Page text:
Righting mistakes of the past
In the past, said Ngobeni, the systems in place for the NYDA to operate would give potential young entrepreneurs large funds in the form of loans, without helping them to understand the implications of handling their money and their business.
This is not the case anymore as the organisation now goes through all the processes with the client to make sure they have sufficient understanding of how their business works and to ensure sustainability.
“The problem with the ways of the past is that there was no financial management training to accompany the loan. So instead of developing young entrepreneurs, we were, in a sense, setting that young person up to fail,” he said.
“We are now moving towards making sure that young people know where to go for help when they need to start a business, including assigning them a mentor who will walk them through the processes.”
He added that through a new initiative called Ithubalentsha micro enterprise programme, they hope to give deserving young people access to sustainable enterprise development products and services. “Ithubalentsha” is a Zulu word meaning “An opportunity for the youth”.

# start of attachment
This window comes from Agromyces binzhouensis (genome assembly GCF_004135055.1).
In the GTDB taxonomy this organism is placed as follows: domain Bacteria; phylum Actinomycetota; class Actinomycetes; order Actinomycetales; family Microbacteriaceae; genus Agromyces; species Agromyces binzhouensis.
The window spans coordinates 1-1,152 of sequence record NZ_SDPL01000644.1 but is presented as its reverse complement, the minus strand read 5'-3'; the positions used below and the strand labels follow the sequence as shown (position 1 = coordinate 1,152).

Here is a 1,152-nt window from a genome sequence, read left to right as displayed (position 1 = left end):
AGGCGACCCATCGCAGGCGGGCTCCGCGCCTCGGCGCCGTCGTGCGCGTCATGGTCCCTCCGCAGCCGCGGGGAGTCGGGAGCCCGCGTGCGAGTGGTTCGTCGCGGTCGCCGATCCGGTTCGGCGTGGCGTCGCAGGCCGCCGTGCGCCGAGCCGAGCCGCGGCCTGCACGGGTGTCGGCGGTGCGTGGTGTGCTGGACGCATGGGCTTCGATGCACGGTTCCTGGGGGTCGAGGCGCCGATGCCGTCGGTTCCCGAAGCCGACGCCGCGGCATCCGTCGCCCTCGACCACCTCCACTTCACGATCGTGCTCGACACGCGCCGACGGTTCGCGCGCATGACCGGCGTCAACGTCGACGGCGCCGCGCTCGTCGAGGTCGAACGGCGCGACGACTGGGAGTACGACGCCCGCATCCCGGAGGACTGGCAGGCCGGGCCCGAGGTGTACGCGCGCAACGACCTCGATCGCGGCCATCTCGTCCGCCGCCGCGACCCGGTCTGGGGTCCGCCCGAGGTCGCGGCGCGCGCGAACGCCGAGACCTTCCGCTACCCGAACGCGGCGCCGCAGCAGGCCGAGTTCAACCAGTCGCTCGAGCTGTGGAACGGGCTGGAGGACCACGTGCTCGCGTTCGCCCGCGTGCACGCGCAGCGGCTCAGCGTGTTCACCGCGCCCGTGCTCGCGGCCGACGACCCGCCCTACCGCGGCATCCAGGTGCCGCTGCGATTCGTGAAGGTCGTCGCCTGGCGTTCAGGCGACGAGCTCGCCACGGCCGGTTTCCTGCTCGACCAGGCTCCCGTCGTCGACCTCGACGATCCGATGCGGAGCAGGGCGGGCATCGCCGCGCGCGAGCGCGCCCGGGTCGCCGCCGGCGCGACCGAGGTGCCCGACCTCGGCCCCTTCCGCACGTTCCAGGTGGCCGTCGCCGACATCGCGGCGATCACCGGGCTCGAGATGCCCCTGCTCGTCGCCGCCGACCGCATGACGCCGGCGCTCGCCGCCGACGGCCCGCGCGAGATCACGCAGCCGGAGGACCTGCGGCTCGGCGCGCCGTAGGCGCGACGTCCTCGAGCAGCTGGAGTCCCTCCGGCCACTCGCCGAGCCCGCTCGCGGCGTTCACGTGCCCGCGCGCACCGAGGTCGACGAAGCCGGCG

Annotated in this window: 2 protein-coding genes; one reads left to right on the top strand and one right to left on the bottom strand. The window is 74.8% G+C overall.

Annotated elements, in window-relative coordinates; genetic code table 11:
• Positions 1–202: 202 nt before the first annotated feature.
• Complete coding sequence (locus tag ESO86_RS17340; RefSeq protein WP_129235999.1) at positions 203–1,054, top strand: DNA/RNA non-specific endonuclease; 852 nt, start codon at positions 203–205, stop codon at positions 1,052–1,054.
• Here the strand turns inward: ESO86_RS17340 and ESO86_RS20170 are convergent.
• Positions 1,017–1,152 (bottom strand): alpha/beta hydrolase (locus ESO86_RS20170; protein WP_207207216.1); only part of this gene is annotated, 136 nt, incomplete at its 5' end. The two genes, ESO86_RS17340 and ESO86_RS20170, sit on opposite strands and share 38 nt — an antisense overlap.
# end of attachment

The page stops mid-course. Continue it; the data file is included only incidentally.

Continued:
Corporates lend a hand
In order for the key programmes of the NYDA to succeed, however, the cooperation of corporate South Africa is needed. The message from the agency is that with the unemployment rate being as high as it is in the country, South African companies need to be asking themselves how they can help.
Mzwabantu Ntlangeni, the NYDA’s executive manager of corporate partnerships, expressed satisfaction at the role that some of the country’s largest and most well-known companies have played in partnership endeavours.
“We believe that there is no such thing as knocking on the wrong door,” he said, explaining that where the NYDA is not able to assist a budding entrepreneur or a young person with a worthy social initiative, they show them the way to the right door.
“And the response has been very positive from corporates. A lot of them have had a somewhat negative impression of how the NYDA operates because of the media reports regarding, among other things, the world youth festival.